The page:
I sometimes look around our living room, realizing how many things are from the vacation we took just before moving in, and wonder if our lives would look very different had we been in Belgium rather than Bali. Seven of the items in the second photo are from our month in Indonesia.
And a lot of readers have asked about our experience bringing furniture back from Bali. I hope that means a lot of lucky readers are going to that beautiful island. But I imagine some of this could be helpful for anyone shopping abroad.
Here’s our story…
We were moving from a studio in New York to a house in California (with a month in Bali along the way) and knew we were going to be needing a lot of furniture, but would need to go slowly—budgeting and prioritizing. (Honestly, we’re still not done.)
We decided that our happiness with our new home would be maximized if we started with a table for the backyard—as having outdoor space and eating outside in the fall was likely going to help a lot whenever we started to miss New York. We started looking around at teak tables and discovered almost everything we were seeing at places like Crate & Barrel was (a) really expensive, (b) backordered, and (c) made in Indonesia… which was exactly where we were headed.
And that’s how it began. As soon as we started looking into buying our backyard furniture while in Indonesia, we had opened the door to more. And if you apply the right logic (akin to that fuzzy “cost per wear” justifcation to buying expensive jeans), one could argue that our entire trip to Bali was paid for based on how much we saved by buying so much of our furniture there.*
Yay—another reason to travel!
Do what you can to be sure you’ve found a reputable dealer—one that tells you exactly what type of wood you will get and that has good quality craftsmanship.
We found places by walking around, trusting our gut, and looking for online reviews. In the end, a lot of our backyard furniture came from Christy Furniture and Art Gallery on Jl. Raya Kerobokan. We’d bring in images of items we liked or make modification-requests to items we already knew they could produce well. And then they sent us photos for approval once the items were finished—before shipping them. (See more in the Seminyak post.)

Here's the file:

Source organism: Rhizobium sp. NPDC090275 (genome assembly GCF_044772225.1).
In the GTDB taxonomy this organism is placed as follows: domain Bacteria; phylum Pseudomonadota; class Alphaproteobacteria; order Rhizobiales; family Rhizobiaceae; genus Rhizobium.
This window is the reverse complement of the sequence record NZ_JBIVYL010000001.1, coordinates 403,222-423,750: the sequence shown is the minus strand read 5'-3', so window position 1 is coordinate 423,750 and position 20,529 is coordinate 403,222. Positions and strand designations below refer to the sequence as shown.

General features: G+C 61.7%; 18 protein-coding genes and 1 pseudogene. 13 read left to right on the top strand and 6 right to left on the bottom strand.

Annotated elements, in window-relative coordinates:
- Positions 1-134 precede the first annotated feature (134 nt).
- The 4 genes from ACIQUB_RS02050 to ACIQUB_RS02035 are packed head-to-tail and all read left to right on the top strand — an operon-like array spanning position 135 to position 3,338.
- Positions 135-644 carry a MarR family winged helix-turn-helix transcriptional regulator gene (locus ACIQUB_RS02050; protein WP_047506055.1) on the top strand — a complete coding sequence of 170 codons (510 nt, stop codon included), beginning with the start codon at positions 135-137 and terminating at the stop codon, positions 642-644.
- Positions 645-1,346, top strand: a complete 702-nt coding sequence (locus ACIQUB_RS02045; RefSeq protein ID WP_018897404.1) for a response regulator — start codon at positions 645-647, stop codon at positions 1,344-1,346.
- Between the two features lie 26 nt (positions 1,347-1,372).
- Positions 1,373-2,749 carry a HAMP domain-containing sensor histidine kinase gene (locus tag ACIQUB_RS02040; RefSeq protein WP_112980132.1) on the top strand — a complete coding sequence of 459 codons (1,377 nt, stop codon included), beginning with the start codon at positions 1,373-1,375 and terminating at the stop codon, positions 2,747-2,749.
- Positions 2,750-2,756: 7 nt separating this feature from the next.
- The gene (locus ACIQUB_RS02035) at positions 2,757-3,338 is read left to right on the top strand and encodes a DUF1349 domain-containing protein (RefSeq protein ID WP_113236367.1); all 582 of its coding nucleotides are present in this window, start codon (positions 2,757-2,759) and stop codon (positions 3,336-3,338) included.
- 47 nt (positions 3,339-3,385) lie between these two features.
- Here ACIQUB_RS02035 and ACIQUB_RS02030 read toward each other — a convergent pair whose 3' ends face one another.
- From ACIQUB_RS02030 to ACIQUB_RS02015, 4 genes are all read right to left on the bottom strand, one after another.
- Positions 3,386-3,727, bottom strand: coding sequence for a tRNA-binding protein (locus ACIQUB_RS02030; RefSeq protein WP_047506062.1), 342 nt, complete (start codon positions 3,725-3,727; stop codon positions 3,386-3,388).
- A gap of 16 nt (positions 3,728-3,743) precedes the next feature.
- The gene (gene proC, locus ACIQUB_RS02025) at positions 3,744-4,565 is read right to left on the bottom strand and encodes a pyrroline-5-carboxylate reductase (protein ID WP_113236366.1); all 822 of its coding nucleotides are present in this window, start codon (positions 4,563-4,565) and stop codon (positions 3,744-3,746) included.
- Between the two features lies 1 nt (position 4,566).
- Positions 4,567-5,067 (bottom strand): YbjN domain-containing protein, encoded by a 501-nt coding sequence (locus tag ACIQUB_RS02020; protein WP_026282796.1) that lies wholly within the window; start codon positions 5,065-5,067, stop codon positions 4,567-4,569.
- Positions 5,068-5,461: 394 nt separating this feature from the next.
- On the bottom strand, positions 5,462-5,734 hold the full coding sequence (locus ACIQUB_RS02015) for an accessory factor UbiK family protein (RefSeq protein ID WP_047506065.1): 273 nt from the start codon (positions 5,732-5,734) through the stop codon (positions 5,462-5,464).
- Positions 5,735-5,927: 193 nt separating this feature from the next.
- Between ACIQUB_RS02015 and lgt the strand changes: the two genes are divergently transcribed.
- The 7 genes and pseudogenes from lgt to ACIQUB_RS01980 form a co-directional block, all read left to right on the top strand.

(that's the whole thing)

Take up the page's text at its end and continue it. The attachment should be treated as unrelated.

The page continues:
You also want to do your due diligence to find vendors that have ethical practices. We hope we did when buying our headboard, which is a wood called Suar (a fast-growing, non-endangered hardwood), from “Giant Wood” in Ubud. (You can more read about the selection and delivery process, in this post about our headboard.)
Assume that whatever you find in a well-designed, curated store (or even what you spot in a hotel or boutique) is being made in bulk and sold wholesale as well. Baskets are everywhere because they’re used in so many aspects of Balinese life, like prayer offerings. That white beaded one above is one of my favorites. And we were on a mission to find the leather-strap chairs we spotted in Ubud—finally finding someone making them in Seminyak after walking down a lot of dusty roads rather than sunning at the beach.